Mr Smith, who farms first wheats and break crops at Henham, near Bishops Stortford, expects winter linseed yields of anywhere between 2-3t/ha and is drilling 61ha of Alpaga for harvest 2017.

Don’t drill too early

“We’re in the process of getting it in the ground. Drilling too early is a mistake, as the crop can get too tall, but it has to be in time for it to survive the winter.”

He admits to getting more confident with the crop as time passes and points out that there is enough ammunition to deal with blackgrass. “We can use Avadex, Fusilade and Centurion Max in a programmed approach, if required.”

Harvest date is six weeks earlier than spring linseed, so is completed before he starts on his winter wheat. “Some combines have problems, but that’s often when Reglone has been used rather than glyphosate.”

Mr Smith is not surprised that the winter linseed area is increasing.

“Not having the pigeon, slug and flea beetle onslaught is a big benefit and helps to keep production costs down. It’s really quite an easy crop to grow and manage.” 

Winter linseed impresses agronomist in the South West



Independent agronomist and Association of Independent Agronomists member Joss Wood revisited winter linseed three years ago, when the availability of more attractive contracts meant the margins of the crop started to stack up against alternative break crops.

Since then, more of his clients in Wiltshire, Dorset and Somerset have started growing winter linseed and he will oversee an increased area drilled this autumn for harvest 2017 – all grown on contract for Premium Crops.

Having dabbled with winter linseed in the mid-1990s, with Oliver as the main variety, Mr Wood encountered a problem with winter kill – something that is no longer an issue with newer varieties, which can survive temperatures of -14C.

He has also worked with spring linseed, but admits the results have been variable and sometimes disappointing.

“The late harvest slot can also cause issues. In contrast, winter linseed has a harvest date of late July to early August, which is a big plus over the spring crop.”

His advice to those considering their break crop choices is to give winter linseed a go. “It’s a fairly easy crop to manage and you can get good grassweed control.”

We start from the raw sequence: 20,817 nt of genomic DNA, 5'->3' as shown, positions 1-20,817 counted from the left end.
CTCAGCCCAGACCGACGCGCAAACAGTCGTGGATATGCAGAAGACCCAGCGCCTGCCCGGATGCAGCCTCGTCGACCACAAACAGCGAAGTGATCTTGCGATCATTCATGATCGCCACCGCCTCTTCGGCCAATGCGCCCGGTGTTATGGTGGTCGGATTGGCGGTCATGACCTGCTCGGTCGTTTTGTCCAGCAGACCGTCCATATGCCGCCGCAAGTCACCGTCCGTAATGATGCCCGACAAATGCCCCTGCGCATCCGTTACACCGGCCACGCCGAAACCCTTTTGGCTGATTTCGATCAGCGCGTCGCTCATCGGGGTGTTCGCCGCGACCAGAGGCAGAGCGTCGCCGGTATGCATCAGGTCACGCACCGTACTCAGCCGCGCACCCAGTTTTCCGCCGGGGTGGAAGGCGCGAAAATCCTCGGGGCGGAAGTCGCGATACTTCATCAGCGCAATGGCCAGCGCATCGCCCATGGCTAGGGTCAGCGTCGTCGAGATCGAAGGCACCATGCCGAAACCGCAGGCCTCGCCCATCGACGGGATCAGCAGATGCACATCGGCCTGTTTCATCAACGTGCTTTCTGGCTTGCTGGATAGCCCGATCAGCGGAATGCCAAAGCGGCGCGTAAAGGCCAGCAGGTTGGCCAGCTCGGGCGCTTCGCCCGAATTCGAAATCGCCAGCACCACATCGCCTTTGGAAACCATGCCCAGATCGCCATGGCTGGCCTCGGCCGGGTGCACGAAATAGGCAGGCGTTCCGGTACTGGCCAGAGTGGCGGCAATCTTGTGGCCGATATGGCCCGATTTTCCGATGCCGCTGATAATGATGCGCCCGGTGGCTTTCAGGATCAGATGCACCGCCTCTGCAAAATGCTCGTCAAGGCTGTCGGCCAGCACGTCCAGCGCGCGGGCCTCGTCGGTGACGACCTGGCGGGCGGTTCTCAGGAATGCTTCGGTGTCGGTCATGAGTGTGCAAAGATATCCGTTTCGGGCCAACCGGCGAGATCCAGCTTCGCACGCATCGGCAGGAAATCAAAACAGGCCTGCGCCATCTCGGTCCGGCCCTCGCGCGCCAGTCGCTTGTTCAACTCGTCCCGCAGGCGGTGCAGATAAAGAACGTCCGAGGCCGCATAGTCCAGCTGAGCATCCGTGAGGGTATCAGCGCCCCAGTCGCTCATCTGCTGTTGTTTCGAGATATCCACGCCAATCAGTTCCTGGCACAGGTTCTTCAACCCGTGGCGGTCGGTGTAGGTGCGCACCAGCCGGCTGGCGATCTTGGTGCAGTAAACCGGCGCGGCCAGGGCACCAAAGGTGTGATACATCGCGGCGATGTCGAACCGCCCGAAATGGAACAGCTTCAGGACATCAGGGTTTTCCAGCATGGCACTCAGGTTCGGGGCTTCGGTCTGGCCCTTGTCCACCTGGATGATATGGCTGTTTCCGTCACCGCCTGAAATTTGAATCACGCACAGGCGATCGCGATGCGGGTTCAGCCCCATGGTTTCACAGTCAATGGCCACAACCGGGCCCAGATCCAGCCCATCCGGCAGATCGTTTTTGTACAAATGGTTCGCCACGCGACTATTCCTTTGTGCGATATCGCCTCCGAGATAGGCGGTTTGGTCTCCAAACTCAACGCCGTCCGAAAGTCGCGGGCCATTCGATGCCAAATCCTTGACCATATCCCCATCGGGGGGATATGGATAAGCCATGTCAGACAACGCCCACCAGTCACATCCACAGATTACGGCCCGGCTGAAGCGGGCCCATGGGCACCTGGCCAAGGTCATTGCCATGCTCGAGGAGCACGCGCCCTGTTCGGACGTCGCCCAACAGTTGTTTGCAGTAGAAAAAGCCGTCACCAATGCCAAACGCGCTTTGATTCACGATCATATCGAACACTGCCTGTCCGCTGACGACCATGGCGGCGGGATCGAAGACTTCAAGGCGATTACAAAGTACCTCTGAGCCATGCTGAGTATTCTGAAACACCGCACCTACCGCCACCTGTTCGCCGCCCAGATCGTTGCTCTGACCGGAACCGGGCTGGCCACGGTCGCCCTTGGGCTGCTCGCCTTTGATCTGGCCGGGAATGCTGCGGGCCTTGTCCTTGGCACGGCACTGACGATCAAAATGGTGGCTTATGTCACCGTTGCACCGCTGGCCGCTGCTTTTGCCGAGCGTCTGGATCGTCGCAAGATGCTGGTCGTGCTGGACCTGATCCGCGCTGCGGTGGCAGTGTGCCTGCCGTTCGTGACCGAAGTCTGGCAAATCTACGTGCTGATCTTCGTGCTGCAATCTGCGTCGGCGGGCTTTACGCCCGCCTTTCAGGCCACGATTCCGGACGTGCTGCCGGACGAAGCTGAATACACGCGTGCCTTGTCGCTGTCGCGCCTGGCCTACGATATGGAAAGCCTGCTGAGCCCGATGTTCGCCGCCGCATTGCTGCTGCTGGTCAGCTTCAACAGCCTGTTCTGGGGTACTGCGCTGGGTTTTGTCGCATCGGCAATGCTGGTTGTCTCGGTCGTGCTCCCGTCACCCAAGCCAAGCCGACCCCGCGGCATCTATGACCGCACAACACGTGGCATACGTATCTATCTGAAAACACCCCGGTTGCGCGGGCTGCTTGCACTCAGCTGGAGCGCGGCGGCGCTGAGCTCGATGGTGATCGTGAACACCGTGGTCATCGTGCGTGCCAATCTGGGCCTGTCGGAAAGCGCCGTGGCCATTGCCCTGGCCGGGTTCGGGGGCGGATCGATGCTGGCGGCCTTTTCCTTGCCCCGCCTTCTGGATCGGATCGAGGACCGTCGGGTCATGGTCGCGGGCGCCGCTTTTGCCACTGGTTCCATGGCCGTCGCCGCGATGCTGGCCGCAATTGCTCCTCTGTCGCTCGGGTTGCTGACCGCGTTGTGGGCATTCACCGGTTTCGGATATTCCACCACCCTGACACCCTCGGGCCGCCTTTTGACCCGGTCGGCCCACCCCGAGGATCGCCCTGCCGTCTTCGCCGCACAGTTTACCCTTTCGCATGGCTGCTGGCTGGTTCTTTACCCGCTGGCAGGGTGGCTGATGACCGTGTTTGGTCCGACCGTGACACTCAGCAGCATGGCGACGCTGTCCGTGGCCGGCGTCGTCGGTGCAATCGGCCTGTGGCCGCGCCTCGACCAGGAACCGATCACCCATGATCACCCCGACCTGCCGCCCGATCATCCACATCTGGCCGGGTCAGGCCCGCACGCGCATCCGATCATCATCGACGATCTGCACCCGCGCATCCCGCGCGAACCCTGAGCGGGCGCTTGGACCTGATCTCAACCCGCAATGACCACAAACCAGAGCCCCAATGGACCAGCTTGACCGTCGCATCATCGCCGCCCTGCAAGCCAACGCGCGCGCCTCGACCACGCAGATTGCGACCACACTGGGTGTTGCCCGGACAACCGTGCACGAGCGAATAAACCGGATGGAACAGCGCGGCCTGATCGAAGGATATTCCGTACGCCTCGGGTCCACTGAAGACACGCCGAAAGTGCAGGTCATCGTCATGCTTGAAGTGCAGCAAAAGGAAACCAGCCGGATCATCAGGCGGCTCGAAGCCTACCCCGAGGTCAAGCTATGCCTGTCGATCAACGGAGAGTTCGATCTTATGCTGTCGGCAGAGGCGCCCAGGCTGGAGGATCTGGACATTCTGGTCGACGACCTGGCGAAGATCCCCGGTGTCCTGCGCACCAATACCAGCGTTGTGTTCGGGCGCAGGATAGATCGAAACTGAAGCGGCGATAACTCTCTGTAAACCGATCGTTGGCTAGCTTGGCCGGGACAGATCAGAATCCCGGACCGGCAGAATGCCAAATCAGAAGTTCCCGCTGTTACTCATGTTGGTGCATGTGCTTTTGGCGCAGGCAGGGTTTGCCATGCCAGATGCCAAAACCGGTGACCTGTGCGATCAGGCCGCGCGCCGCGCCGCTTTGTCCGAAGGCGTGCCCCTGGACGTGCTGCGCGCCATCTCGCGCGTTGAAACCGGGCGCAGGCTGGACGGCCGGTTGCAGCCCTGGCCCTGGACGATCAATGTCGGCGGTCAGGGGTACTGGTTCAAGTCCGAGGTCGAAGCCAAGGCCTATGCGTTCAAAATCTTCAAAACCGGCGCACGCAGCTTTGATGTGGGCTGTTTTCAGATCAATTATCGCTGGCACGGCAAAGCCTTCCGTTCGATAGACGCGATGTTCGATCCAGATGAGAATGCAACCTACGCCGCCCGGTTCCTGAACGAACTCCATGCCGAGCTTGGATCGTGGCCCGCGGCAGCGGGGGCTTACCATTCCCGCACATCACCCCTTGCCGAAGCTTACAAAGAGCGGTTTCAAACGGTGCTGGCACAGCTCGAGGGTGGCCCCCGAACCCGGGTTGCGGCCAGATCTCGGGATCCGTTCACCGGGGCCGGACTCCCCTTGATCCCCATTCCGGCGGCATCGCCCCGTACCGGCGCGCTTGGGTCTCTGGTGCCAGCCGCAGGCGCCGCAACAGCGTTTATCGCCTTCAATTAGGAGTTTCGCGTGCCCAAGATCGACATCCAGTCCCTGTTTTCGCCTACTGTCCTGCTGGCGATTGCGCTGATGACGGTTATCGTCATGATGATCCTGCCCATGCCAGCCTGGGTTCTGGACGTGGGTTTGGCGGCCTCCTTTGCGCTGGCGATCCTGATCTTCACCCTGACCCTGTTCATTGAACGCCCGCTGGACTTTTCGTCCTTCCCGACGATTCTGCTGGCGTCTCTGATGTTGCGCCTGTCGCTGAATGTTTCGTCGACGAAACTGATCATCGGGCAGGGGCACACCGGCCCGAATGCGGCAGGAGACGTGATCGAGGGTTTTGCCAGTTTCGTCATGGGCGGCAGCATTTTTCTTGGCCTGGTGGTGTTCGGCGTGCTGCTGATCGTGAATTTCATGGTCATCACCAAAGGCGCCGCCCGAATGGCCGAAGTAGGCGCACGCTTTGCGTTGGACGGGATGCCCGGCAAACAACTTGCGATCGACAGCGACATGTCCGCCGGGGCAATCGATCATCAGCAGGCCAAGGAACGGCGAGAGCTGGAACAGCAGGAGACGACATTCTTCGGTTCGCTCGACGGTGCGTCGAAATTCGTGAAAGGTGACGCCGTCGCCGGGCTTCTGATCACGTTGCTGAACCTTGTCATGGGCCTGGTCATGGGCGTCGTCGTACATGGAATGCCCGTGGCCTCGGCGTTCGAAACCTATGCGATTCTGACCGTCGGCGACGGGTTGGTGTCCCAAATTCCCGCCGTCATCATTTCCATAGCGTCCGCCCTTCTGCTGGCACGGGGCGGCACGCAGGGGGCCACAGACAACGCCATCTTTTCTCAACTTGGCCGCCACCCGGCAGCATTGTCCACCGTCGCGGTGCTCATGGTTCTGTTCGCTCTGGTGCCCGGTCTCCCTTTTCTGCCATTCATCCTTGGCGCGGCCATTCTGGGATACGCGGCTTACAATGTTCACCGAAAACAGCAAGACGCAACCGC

Otherwise, he highlights the crop’s rooting ability, which brings soil structuring benefits. “I would consider using it in a double-break scenario, ahead of peas, to make the most of this ability.”

His final point is that winter linseed has a unique benefit over oilseed rape on farms with intensive game shoots.

“Having the headlands completely removed by partridge feeding – which is a huge frustration with winter oilseed rape – is not an issue with winter linseed.”

Replacing oilseed rape in the East

Cabbage stem flea beetle pressure is behind much of the recent interest in winter linseed in the pest hotspots in the eastern counties, says Jason Noy, area business manager with Farmacy.

“Disappointing oilseed rape yields are also a factor,” he says.

“As a result, growers are looking at the risk and reward of such crops, and an absence of flea beetle attack means they can be confident of getting a winter linseed crop established. The same can’t be said about oilseed rape.”

He believes winter linseed also has some other advantages over winter oilseed rape on the farms that he looks after in Hertfordshire, Cambridgeshire and Bedfordshire.

“There’s a reduction in slug numbers, so we’re using fewer slug pellets in wheats following linseed. We also have to do very little cultivating after linseed, as it does such a good job at structuring the soil.”

In addition, winter linseed has a later drilling date – giving an extra three to four weeks for cultural control of blackgrass, adds Mr Noy.

“Even if there isn’t time for a cultivation, they do have room for another glyphosate application.”

Having had three clients with winter linseed for harvest 2016, Mr Noy is seeing that number rise for 2017 and reports it’s well worth considering.

“With limited break crops and tight rotations, it can have a place – especially where you’re looking hard at oilseed rape.”